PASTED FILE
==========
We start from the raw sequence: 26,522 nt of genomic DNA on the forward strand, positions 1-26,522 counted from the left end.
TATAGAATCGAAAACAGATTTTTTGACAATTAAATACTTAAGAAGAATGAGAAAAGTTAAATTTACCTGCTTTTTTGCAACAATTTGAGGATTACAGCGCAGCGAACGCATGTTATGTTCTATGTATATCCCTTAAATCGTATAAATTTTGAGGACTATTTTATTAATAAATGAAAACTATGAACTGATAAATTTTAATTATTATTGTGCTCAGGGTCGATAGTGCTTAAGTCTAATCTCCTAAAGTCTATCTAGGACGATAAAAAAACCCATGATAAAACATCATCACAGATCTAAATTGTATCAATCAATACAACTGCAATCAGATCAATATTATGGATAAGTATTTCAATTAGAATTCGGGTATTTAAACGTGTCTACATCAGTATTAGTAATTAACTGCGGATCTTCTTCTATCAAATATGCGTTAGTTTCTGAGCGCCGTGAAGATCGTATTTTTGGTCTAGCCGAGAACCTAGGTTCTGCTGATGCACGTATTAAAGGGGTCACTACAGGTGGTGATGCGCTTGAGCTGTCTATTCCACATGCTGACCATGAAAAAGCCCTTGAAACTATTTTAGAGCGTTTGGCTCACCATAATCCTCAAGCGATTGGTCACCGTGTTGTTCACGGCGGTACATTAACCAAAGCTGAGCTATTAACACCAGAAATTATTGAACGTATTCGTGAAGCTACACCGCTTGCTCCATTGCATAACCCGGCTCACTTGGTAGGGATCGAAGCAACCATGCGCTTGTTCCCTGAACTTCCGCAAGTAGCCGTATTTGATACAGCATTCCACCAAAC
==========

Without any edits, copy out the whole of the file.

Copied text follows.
We start from the raw sequence: 26,522 nt of genomic DNA on the forward strand, positions 1-26,522 counted from the left end.
TATAGAATCGAAAACAGATTTTTTGACAATTAAATACTTAAGAAGAATGAGAAAAGTTAAATTTACCTGCTTTTTTGCAACAATTTGAGGATTACAGCGCAGCGAACGCATGTTATGTTCTATGTATATCCCTTAAATCGTATAAATTTTGAGGACTATTTTATTAATAAATGAAAACTATGAACTGATAAATTTTAATTATTATTGTGCTCAGGGTCGATAGTGCTTAAGTCTAATCTCCTAAAGTCTATCTAGGACGATAAAAAAACCCATGATAAAACATCATCACAGATCTAAATTGTATCAATCAATACAACTGCAATCAGATCAATATTATGGATAAGTATTTCAATTAGAATTCGGGTATTTAAACGTGTCTACATCAGTATTAGTAATTAACTGCGGATCTTCTTCTATCAAATATGCGTTAGTTTCTGAGCGCCGTGAAGATCGTATTTTTGGTCTAGCCGAGAACCTAGGTTCTGCTGATGCACGTATTAAAGGGGTCACTACAGGTGGTGATGCGCTTGAGCTGTCTATTCCACATGCTGACCATGAAAAAGCCCTTGAAACTATTTTAGAGCGTTTGGCTCACCATAATCCTCAAGCGATTGGTCACCGTGTTGTTCACGGCGGTACATTAACCAAAGCTGAGCTATTAACACCAGAAATTATTGAACGTATTCGTGAAGCTACACCGCTTGCTCCATTGCATAACCCGGCTCACTTGGTAGGGATCGAAGCAACCATGCGCTTGTTCCCTGAACTTCCGCAAGTAGCCGTATTTGATACAGCATTCCACCAAAC